Animal Crossing Pocket Camp — 2Q2019 issue

Camp­ing with friends

My love affair with Ani­mal Cross­ing began in 2003, a year after the Game­Cube ver­sion was released in the U.S. It wasn’t enough to mere­ly start a life with a char­ac­ter — known as Rubes(kitty) — in my pro­ce­du­ral­ly gen­er­at­ed town known as Tokyo; I had to col­lect every­thing in my cat­a­logue, build my house into a man­sion and catch every insect and fish just for com­ple­tion sake. In the ensu­ing 16 years, I have played every iter­a­tion of Ani­mal Cross­ing avail­able. So, you can imag­ine my pal­pa­ble joy when a mobile ver­sion of Ani­mal Cross­ing was announced in 2016. Cue Ani­mal Cross­ing: Pock­et Camp in 2017, and I’m still going strong in my quest to build the per­fect camp.

Pock­et Camp is a spin­off of the main Ani­mal Cross­ing series but retains ele­ments of the series. Famil­iar tasks such as pay­ing off your debt for your liv­ing quar­ters, com­plet­ing requests for ani­mals that vis­it or improv­ing your finances through item sales are abun­dant in the Pock­et Camp land­scape. New to the series is the timed rota­tion of the ani­mals that are in one of four loca­tions scat­tered around the land­scape. Four ani­mals will be in these loca­tions with options to talk to you and request items; whether you choose to give them the spe­cif­ic items they request or just chat it up for expe­ri­ence points is up to you. Also new are the afore­men­tioned expe­ri­ence points. Each ani­mal has a meter that gauges their friend­ship lev­el with you. The high­er the lev­el, the more rewards they give in exchange for items they request. The rewards are also new, usu­al­ly in the form of Leaf Tick­ets and raw mate­ri­als that are used in craft­ing fur­ni­ture and clothes that can be used to dec­o­rate your camp site and RV.

Pock­et Camp, in its most sim­plis­tic form, is a dumb­ed down portable Ani­mal Cross­ing main game that requires inven­to­ry man­age­ment and micro trans­ac­tions. And it’s a sat­is­fy­ing way to get that quick Ani­mal Cross­ing fix. Much like the main series, it’s relax­ing and fun to pop in and check with the camp site to see what’s hap­pen­ing, pick up some gifts or get involved in fes­ti­vals and events at my own leisure. Time is still mea­sured real­is­ti­cal­ly, and insects and fish are still viable at cer­tain times, though the sea­son require­ment is not in use. Mon­ey is still prac­ti­cal­ly around every cor­ner, and it’s eas­i­er than ever to pay off the debt of upgrad­ing your hum­ble abode when rare bugs and fish are more plen­ti­ful this time around. It’s also quite nice to be able to buy items from oth­er play­ers world­wide in an item mar­ket­place with the Mar­ket Box­es option. The econ­o­my that has devel­oped still has some work to do, but the abil­i­ty to find rare insects, fruit, shells and fish for sale from oth­er friends and strangers is a great start.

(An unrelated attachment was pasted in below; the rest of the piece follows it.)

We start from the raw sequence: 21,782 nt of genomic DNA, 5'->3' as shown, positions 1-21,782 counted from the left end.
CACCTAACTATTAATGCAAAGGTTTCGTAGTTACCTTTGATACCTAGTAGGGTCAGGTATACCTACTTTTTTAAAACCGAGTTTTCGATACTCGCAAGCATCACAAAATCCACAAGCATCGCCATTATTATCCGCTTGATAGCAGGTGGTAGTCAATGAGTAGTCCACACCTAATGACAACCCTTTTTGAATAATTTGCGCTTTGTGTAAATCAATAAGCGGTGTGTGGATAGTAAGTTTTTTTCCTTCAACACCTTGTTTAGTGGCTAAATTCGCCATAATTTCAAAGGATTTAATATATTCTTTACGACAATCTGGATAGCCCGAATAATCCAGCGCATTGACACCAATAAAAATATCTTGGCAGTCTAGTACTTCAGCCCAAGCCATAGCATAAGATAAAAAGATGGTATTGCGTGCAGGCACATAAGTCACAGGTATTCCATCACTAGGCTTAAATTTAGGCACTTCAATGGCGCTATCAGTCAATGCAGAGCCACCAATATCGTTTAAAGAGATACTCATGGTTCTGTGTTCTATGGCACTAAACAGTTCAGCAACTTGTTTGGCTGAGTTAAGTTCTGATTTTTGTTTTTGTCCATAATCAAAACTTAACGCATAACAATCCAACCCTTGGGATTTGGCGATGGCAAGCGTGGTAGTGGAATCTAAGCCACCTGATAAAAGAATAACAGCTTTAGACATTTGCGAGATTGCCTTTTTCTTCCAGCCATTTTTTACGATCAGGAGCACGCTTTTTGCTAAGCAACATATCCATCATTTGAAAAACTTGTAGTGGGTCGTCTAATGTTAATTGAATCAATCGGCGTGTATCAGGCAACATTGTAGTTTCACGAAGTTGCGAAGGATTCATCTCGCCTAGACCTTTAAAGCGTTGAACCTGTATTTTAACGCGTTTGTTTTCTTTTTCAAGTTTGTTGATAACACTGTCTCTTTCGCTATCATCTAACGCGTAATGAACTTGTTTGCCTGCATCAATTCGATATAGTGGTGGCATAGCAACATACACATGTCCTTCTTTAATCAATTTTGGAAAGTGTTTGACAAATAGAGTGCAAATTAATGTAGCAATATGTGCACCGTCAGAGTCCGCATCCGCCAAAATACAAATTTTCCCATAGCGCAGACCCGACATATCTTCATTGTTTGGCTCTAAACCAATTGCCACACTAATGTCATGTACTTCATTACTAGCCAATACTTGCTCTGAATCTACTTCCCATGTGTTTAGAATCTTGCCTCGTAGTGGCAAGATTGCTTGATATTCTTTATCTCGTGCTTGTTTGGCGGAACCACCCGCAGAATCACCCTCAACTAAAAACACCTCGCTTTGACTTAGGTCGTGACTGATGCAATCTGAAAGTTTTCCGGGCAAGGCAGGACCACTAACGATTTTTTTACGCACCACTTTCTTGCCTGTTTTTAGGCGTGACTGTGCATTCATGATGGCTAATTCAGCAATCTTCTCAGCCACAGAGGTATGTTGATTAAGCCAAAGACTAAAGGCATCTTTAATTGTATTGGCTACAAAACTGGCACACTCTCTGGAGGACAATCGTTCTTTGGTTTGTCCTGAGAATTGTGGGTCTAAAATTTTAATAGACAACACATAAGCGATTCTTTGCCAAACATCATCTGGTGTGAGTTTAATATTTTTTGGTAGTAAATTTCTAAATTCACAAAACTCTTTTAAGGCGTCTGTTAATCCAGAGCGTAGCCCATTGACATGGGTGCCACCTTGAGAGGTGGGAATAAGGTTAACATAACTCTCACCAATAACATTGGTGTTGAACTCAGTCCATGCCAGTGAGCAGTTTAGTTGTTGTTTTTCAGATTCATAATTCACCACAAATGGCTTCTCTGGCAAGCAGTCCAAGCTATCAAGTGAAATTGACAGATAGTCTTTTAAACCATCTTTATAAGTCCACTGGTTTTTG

For a long­time Ani­mal Cross­ing play­er, the fun in Pock­et Camp is imme­di­ate­ly there but not with­out some caveats. After a cer­tain point, the in-game cur­ren­cy of Bells ceas­es to be a prob­lem. While scarce in the ear­ly going, Bells aren’t an issue once the final upgrade for the RV is obtained and paid off. I now reg­u­lar­ly have about 1.8 mil­lion Bells on hand dai­ly and can’t spend it fast enough on things oth­er than craft­ing and a rare item inven­to­ry econ­o­my that has con­ve­nient­ly sprung up in my friends list. This is like the issue of Bells in the main series so while it’s not sur­pris­ing, it’s still an issue that needs to be reme­died with more things to do. And, the price of Leaf Tick­ets is a bit much. Their addi­tion is help­ful, but their pric­ing should be adjust­ed. Also, in-game cur­ren­cy should be allowed to be used to buy Leaf Tick­ets. That would give anoth­er rea­son to hoard mon­ey lat­er in the game.

While it might not be a main­line game, Ani­mal Cross­ing: Pock­et Camp is still a neat and wel­come addi­tion to the Ani­mal Cross­ing fran­chise. With its con­tin­ued updates and addi­tions, the Ani­mal Cross­ing pop­u­la­tion is still growing.